The other issue with baby led weaning is that by a kid deciding when and how much he wants to eat, he learned to listen to his body's cues of hunger and satiation. Part of the biggest reason why people have weight issues today is because they learned to ignore their body's messages when it comes to eating, and eat for emotional reasons, not because of hunger. Learning how to eat when hungry and stop when full is difficult once we've started ignoring our body's cues, but if you don't ignore them in the first place, you don't have to relearn how to do that.
Does it work?
Who knows.
We'll see how my kids are when older.
But at the moment, my kids all seem to be healthy- not too heavy and not too skinny- just perfect. So I would guess they're listening to their body's cues.

You might be wondering- what is the connection between baby led weaning and unschooling?

Well, there's the fact that in both of them, there is the philosophy that kids in certain areas naturally will do what is best for them, naturally their inclinations are good, and when you force them to do those same things they would have done naturally, it ends up being a power struggle and then they start disliking it and putting up resistance that wouldn't have happened if they weren't pushed into doing it.

This, by the way, is where we're unschooling inspired, and not completely unschoolers.

Because I don't know if either of those are 100% correct 100% of the time. Just 90% of the time.

I think sometimes kids do need a little motivation to do what they should be doing. And there's nothing wrong with that.

But the best motivation is by showing by example- learning about a topic out loud to pique my children's curiosity, or demonstrating how yummy a certain food is by eating it myself, dramatically, in front of the child.

Or at the very least, trying to find a way to make the kid want to do something.

Like when I know my kid likes ketchup, I'll put some ketchup (homemade and healthy, of course) on some foods they might be reluctant to try otherwise.
Or talk to them about the benefit of learning such a subject- like when I tell my son that he's welcome to watch a certain movie if he spells the title himself into youtube.

This philosophy is also how we raise our kids religiously.

By setting examples so our kids want to copy us, and to inspire our kids to want to do certain things.

I speak to many parents who say "I'm the boss, I'm in charge, my kid has to learn that he has to listen to me- its not a choice."

A parent has every right to say that.
But what happens when the kid is no longer under the parents' supervision? When the kid isn't being forced to listen to their parents? Will they keep on following the parents' rules?
Most likely not.
(My parents forbade me from getting my ears pierced until I was older. The first summer I went away and they were no longer on top of me, I got my ears pierced myself. Telling me "You can't get them pierced" didn't stop me from doing it. Had they inspired me to want to not get them pierced, maybe things would have been differently.)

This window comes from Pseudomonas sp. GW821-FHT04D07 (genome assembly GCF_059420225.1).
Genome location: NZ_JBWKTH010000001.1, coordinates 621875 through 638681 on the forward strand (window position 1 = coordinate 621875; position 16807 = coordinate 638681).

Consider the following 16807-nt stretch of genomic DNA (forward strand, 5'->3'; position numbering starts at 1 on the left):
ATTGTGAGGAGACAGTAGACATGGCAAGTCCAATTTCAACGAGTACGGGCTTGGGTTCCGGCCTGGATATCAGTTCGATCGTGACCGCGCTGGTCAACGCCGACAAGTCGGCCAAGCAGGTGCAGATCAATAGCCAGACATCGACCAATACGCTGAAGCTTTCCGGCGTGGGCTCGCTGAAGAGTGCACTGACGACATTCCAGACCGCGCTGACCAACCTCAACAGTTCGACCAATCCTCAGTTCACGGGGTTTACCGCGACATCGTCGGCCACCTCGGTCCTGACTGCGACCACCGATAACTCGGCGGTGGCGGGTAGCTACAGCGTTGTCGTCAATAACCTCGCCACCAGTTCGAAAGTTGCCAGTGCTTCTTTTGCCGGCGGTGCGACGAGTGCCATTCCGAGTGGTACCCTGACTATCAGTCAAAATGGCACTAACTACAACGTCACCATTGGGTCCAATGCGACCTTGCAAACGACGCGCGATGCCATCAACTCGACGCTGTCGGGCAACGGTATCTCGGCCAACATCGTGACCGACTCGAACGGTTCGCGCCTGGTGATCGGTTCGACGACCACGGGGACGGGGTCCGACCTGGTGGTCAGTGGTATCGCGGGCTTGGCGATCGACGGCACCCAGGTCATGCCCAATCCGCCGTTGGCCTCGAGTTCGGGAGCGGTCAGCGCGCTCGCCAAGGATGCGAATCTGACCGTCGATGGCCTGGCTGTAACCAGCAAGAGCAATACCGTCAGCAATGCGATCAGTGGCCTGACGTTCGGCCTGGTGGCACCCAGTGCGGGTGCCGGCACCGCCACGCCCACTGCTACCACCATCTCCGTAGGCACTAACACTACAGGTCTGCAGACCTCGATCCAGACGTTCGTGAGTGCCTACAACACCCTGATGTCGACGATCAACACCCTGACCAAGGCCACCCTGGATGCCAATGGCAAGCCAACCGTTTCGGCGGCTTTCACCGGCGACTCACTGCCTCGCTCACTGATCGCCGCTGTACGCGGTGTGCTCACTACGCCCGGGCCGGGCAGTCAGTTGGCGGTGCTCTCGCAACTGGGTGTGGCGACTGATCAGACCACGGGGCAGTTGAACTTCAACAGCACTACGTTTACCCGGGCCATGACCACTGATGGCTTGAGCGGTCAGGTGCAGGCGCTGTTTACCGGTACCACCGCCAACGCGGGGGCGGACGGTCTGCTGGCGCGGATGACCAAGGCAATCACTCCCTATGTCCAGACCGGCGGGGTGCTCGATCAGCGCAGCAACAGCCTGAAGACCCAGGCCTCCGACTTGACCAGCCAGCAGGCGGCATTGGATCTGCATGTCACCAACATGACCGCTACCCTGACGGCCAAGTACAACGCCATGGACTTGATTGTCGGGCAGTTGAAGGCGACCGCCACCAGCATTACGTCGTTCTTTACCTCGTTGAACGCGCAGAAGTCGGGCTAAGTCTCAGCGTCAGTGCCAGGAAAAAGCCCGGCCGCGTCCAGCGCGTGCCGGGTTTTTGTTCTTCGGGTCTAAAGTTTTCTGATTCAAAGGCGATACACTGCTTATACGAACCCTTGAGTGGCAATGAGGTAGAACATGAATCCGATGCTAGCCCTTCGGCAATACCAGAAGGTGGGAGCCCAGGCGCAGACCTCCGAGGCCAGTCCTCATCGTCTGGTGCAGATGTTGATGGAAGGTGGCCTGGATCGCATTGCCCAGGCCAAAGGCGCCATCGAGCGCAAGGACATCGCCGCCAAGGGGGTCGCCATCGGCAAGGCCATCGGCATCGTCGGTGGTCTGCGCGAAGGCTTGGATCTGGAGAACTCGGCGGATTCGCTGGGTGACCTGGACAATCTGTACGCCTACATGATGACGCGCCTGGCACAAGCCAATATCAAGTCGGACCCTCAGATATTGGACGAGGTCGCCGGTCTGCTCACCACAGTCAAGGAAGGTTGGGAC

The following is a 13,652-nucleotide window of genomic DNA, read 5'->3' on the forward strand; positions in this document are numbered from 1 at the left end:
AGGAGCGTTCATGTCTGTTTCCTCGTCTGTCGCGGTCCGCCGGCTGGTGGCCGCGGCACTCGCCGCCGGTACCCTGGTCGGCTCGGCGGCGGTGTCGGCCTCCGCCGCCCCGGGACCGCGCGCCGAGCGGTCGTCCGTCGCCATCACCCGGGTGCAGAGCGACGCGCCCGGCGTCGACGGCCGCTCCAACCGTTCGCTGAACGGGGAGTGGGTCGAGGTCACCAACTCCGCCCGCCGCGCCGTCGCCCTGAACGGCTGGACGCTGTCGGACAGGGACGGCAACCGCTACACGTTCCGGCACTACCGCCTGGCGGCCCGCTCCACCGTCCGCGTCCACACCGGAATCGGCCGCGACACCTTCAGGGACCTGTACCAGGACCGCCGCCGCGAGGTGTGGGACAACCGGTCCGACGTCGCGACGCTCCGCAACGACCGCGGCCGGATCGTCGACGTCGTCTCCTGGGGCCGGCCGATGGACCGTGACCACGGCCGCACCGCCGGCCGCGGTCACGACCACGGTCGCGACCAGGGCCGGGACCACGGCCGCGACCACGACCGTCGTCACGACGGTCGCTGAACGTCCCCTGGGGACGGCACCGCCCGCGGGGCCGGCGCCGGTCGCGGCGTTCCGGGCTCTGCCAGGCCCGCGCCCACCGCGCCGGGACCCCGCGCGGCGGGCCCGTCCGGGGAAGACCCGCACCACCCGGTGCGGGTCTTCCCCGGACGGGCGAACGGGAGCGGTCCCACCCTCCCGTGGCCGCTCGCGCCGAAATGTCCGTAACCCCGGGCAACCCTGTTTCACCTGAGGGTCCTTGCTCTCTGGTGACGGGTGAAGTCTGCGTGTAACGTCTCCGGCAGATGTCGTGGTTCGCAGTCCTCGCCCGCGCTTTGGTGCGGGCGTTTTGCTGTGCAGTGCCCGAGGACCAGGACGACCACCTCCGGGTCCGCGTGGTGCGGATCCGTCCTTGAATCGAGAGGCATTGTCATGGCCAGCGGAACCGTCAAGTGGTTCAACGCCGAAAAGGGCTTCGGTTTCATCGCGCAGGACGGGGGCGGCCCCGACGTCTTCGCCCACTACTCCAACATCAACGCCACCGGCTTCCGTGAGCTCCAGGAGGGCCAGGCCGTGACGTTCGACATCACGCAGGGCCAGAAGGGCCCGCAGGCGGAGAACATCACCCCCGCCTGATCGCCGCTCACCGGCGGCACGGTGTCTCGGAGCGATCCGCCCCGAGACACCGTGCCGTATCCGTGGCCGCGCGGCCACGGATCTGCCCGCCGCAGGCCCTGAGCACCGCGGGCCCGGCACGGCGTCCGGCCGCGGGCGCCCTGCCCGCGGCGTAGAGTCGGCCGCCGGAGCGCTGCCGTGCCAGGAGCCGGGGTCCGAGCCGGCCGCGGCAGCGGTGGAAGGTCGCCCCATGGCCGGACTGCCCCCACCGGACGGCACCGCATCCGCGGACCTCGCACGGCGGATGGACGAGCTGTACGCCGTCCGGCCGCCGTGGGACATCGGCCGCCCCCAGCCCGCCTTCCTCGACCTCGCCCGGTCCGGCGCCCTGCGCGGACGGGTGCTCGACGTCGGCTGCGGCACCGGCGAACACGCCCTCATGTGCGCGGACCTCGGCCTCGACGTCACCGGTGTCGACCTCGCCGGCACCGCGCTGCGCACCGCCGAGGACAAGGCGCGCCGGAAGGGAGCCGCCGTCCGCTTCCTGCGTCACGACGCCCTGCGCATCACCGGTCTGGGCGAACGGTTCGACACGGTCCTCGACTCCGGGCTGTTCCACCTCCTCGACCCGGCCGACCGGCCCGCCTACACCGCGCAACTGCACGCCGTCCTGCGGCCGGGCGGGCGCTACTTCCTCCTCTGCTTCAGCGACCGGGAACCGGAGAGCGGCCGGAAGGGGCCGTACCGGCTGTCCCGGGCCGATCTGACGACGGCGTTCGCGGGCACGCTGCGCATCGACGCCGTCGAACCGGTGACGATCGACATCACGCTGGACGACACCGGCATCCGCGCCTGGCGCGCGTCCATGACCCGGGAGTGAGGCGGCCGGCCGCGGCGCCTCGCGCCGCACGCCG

Parents only have control of their kids while their kids are in the house, and even then, not always. And when they're out with friends, or when they're older and no longer living at home, and mom and dad aren't telling them what to do... if you haven't inspired them to want to do the things you would like them to do, they likely won't.

And that's why, whenever possible, I try to inspire my kids to want do to things instead of forcing it upon them. Because my interest is raising them with my values for the long haul, and not for just while they're under my watchful eye.

One last thing-  some people say that you have to teach your kids that sometimes you have to do things that you don't like, and you just have to deal with it.

I teach my kids that when it comes to religion, when there are things that are hard for them, I try to make my kids still want to do those things because it helps their relationship with the higher power.

When it comes to jobs that you don't like, I try to show my kids the reasons that they should be inspired to do those jobs anyhow (money to have for things we need and like, for example.)  While my kids are still too young for this to be 100% about them, I teach them this concept because they have a hard time when my husband goes to work or when I need to do work, but once they understand that by working you get money that you can use for so many things, they have an easier time "letting go".

In other words, my approach to parenting (and life in general) is- whenever possible, try to inspire people to want to do something instead of forcing them to do it- inspiring is much more effective.

Are you an unschooler or not? Are you a baby led weaner or not? Do you agree with the basic premise that when you inspire people to do things its more effective than when you just make them to stuff, or no? What is your parenting style?


  1. I am an unshooler and lean very much into radical unschoolers :) I blog About it over at http://www.simplyhomeschooled.com/
    Introducing them to new things to inspire learning is very much part of the equation.

    1. Did I define radical unschooling properly? That there is a democracy and parents don't get more say in what happens than children?